'This book offers real insight into life and death medicine.'
Dr. Michael Mosley
'This book is marvellous: buy it, share it, recommend it.... We are fortunate to have dedicated, caring and humble folks such as Doc Morgan on the Critical Care front line. We are even better off when a writer can capture all that this exciting, mad, glorious and even exasperating job means. If you work in healthcare, know somebody that does, or simply inhabit a body then this book is for you: in fact it's critical.'
Peter Brindley MD FRCP Can FRCP Edin FRCP Lond Professor of Critical Care Medicine, Anesthesiology, Medical Ethics University of Alberta
'Just wonderful. I love the exploration of what it means to survive, at what cost and so on. Such an important factor and it's a real problem with what we do. An old surgeon once told me ‘just because we can, doesn’t mean we should. Operating is the easiest thing in the world, not doing so is incredibly challenging’. A lovely book.' Nikki Stamp,author of Can you Die of a Broken Heart?
Critical is an intelligent, compelling and profoundly insightful journey into the world of intensive care medicine and the lives of people who have forever been changed by it.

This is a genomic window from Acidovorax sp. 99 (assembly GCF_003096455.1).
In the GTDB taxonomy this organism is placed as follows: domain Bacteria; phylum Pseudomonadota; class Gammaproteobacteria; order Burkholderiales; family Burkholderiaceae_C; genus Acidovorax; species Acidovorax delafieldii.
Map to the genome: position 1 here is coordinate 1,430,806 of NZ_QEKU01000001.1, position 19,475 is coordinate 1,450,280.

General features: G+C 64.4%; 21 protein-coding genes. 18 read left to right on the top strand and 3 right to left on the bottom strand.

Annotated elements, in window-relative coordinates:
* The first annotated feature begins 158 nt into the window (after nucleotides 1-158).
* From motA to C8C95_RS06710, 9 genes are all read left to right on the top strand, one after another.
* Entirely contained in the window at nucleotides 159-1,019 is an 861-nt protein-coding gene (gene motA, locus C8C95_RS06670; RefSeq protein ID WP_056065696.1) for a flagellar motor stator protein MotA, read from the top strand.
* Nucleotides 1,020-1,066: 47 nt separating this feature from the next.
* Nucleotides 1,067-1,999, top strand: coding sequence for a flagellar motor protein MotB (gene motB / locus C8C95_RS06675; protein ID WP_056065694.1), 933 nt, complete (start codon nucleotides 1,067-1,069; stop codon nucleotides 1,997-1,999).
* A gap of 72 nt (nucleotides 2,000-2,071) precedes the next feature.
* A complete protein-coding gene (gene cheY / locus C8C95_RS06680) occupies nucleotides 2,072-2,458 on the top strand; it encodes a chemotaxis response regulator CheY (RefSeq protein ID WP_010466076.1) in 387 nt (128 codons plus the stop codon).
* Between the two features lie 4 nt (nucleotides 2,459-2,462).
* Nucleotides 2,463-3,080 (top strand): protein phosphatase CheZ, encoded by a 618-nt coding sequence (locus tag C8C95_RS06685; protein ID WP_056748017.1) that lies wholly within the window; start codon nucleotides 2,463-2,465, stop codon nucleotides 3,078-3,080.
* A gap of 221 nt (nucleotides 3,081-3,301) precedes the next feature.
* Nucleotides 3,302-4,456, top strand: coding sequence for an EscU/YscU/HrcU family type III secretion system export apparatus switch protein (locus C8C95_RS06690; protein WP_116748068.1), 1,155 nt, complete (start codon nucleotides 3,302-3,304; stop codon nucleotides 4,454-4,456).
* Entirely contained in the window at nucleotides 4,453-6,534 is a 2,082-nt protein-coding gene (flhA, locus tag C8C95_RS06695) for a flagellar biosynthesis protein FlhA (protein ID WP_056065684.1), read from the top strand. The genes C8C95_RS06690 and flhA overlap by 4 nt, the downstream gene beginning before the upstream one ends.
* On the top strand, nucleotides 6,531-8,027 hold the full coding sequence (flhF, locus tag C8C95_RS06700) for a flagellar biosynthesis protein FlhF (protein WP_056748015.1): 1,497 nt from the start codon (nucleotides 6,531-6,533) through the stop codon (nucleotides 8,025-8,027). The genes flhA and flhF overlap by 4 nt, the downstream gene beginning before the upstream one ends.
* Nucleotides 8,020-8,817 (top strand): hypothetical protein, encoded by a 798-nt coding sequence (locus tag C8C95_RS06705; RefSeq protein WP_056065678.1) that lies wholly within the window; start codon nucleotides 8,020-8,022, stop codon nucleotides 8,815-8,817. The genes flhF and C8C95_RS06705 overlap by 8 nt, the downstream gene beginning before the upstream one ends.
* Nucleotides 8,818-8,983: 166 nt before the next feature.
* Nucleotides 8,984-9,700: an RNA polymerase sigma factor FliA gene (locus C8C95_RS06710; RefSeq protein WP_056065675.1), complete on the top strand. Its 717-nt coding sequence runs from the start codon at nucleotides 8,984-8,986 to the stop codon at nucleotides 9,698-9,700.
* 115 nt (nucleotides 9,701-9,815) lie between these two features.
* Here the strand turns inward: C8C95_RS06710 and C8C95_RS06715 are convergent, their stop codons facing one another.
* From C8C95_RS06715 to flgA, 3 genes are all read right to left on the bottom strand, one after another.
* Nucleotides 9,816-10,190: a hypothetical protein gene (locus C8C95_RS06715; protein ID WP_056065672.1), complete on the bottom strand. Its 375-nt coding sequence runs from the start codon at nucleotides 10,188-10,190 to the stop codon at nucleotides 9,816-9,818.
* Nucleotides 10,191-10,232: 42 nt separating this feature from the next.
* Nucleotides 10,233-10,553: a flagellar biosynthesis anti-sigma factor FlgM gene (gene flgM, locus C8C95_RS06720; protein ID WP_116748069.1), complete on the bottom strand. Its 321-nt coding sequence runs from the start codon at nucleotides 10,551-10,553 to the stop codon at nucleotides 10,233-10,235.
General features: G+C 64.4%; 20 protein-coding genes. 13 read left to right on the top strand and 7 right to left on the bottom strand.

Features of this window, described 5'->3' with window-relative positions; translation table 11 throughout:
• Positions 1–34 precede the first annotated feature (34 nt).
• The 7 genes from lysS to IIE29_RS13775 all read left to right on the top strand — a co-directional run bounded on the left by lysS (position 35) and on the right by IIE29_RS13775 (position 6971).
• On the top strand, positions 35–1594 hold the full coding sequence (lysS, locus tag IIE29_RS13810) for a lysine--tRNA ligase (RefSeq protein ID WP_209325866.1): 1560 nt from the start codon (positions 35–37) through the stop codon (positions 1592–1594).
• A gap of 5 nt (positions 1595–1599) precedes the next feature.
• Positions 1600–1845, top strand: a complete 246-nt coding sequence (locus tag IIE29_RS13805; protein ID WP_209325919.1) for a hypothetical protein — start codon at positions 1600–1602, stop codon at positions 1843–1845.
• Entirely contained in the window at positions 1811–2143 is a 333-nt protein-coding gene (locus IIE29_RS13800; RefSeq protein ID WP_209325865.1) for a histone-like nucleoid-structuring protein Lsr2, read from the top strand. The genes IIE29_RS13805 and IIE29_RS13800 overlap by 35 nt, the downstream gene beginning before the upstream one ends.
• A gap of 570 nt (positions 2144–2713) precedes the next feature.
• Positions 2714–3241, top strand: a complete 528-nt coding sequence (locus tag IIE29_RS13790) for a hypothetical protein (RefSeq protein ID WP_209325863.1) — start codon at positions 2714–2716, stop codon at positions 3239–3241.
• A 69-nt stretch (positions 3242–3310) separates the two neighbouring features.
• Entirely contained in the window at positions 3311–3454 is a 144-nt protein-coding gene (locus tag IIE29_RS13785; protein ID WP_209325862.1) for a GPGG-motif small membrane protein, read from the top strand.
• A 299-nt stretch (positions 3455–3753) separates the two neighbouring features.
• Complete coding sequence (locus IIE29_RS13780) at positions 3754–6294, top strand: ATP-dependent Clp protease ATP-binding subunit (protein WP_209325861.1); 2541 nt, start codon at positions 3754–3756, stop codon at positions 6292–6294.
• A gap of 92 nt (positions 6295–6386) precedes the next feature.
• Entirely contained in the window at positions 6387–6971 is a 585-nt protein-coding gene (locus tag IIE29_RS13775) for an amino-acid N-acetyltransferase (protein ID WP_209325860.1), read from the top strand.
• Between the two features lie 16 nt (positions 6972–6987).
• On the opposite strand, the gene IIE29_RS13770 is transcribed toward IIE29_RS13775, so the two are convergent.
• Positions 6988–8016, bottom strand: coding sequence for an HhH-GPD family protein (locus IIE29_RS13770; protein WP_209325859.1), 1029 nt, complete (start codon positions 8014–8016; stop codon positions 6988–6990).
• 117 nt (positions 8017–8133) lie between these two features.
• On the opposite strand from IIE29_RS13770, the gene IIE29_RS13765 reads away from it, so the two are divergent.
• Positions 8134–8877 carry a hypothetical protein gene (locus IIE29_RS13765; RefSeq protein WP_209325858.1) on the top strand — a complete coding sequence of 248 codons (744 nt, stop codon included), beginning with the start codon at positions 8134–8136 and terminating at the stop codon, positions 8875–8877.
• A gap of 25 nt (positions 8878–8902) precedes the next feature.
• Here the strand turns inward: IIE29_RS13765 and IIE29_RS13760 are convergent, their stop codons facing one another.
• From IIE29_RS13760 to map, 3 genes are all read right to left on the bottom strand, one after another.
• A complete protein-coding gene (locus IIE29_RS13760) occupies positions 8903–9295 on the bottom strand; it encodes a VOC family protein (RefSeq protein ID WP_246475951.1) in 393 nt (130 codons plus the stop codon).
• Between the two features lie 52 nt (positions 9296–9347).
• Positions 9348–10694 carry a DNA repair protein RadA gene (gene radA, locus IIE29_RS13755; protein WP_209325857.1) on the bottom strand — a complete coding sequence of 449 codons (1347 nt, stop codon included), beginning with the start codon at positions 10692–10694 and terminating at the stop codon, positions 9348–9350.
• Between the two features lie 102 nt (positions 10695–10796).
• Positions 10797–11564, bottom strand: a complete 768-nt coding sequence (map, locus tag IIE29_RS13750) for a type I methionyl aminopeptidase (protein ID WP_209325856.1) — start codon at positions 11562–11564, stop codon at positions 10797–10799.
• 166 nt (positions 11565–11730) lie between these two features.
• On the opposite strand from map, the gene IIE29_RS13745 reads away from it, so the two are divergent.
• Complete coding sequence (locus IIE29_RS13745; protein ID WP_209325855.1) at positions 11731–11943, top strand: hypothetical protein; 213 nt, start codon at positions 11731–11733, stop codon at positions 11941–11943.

Being critically ill means one or more of your vital organs have failed – this could be your lungs, your heart, your kidneys, gut or even your brain. Starting with the first recognised case in which a little girl was saved by intensive care in 1952 in Copenhagen, Matt writes brilliantly about the fascinating history, practices and technology in this newest of all the major medical specialties. Matt guides us around the ICU by guiding us around the body and the different organs, and in this way, we learn not only the stories of many of the patients he’s treated over the years, but also about the various functions different parts of the body.
He draws on his time spent with real patients, on the brink of death, and explains how he and his colleagues fight against the odds to help them live. Happily many of his cases have happy endings, but Matt also writes movingly about those cases which will always remain with him – the cases where the mysteries of the body proved too hard to solve, or diagnoses came too late or made no difference to the outcome.